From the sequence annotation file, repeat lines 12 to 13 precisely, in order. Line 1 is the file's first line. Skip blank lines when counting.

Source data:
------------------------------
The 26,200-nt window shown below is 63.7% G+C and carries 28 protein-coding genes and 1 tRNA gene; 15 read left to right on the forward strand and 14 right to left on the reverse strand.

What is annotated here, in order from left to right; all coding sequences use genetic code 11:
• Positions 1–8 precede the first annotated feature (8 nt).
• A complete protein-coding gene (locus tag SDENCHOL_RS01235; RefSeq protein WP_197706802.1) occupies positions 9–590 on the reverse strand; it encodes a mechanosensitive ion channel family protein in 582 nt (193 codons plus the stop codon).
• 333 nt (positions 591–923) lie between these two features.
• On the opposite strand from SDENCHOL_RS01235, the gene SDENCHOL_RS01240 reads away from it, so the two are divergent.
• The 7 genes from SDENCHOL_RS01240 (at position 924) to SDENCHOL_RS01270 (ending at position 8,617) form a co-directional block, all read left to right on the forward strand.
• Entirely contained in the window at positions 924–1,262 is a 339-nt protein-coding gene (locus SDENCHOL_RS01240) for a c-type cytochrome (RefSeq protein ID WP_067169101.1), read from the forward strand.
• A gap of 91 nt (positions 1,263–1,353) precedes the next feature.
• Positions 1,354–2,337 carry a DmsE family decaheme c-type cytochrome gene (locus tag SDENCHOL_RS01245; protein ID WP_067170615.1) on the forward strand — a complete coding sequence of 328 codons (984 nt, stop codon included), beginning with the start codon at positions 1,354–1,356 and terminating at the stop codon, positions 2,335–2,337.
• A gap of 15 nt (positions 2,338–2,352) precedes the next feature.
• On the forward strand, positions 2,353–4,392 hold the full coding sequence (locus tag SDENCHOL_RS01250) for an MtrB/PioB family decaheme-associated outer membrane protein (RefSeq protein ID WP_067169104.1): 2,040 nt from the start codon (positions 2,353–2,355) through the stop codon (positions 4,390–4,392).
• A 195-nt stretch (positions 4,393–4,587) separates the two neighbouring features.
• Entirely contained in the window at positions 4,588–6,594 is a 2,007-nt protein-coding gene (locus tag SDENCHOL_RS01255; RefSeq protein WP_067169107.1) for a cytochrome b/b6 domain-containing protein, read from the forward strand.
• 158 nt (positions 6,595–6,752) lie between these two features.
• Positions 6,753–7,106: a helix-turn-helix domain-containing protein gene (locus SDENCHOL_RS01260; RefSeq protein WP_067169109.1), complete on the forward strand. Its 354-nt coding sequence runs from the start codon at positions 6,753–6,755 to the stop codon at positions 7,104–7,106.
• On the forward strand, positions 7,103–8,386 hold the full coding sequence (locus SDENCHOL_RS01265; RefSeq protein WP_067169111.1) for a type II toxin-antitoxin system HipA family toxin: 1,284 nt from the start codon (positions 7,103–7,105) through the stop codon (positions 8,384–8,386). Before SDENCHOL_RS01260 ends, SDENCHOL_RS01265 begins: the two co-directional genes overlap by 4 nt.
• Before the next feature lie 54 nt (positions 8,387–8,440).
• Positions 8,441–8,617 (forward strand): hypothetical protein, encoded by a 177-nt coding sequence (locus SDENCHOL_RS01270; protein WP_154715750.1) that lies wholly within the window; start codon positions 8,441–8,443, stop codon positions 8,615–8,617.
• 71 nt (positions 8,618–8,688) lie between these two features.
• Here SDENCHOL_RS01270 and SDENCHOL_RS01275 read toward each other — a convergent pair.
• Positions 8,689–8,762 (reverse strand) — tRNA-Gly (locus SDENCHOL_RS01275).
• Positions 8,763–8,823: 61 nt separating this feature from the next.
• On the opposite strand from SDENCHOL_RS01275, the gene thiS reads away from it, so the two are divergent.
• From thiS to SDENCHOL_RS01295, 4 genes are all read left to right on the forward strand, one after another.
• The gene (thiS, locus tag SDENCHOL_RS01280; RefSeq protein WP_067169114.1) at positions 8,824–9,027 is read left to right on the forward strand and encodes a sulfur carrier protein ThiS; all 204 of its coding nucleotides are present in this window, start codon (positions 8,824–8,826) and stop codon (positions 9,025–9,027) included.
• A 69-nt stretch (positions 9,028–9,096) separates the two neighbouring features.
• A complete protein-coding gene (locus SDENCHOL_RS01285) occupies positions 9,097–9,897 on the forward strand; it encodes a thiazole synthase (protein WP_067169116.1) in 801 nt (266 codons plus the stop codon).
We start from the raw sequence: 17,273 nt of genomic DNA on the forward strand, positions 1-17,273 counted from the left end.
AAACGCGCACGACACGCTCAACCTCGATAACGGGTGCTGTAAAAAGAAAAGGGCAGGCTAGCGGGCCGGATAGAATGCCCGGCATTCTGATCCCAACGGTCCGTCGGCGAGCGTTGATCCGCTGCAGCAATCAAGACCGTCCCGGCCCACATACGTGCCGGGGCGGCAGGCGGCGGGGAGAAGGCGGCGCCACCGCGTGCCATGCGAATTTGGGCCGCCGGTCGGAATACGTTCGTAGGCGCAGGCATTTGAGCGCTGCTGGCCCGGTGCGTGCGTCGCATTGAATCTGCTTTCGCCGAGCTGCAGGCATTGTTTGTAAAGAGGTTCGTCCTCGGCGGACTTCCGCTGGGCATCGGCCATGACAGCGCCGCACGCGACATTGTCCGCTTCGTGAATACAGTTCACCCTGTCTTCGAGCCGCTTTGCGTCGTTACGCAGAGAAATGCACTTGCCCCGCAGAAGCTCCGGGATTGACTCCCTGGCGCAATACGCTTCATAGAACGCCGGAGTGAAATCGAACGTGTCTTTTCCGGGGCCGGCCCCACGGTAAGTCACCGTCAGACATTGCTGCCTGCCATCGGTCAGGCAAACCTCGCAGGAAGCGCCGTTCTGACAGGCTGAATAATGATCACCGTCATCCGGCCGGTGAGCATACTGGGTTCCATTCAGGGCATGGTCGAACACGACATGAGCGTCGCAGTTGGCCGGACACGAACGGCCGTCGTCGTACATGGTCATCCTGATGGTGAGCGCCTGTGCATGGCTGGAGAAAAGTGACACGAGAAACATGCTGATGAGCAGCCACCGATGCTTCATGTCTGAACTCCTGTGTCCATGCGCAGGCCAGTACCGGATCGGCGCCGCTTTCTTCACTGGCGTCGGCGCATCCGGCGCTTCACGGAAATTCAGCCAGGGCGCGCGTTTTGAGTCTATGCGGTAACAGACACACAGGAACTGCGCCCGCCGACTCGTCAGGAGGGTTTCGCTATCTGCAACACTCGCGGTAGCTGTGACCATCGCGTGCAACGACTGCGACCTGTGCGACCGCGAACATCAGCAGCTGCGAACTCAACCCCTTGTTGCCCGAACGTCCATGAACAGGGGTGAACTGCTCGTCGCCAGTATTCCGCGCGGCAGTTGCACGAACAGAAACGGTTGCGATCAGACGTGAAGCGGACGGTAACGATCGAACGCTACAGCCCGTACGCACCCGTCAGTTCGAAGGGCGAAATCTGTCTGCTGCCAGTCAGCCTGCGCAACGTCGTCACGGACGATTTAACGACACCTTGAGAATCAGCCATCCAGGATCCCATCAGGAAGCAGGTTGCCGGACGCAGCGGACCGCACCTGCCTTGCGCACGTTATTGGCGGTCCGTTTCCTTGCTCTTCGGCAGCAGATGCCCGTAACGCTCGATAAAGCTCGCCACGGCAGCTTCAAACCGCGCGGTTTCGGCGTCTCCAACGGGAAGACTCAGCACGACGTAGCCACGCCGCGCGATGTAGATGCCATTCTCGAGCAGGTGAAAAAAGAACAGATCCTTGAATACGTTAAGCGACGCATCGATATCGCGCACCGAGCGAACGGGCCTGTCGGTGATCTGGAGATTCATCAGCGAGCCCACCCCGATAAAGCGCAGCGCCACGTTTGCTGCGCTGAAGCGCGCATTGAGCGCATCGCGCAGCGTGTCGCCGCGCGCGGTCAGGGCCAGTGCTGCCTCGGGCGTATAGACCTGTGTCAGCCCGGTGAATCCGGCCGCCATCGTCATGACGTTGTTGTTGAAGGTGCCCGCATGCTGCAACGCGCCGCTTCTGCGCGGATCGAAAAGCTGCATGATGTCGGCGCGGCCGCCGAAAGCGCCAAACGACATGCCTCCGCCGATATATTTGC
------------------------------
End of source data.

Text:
• On the forward strand, positions 2,353–4,392 hold the full coding sequence (locus tag SDENCHOL_RS01250) for an MtrB/PioB family decaheme-associated outer membrane protein (RefSeq protein ID WP_067169104.1): 2,040 nt from the start codon (positions 2,353–2,355) through the stop codon (positions 4,390–4,392).
• A 195-nt stretch (positions 4,393–4,587) separates the two neighbouring features.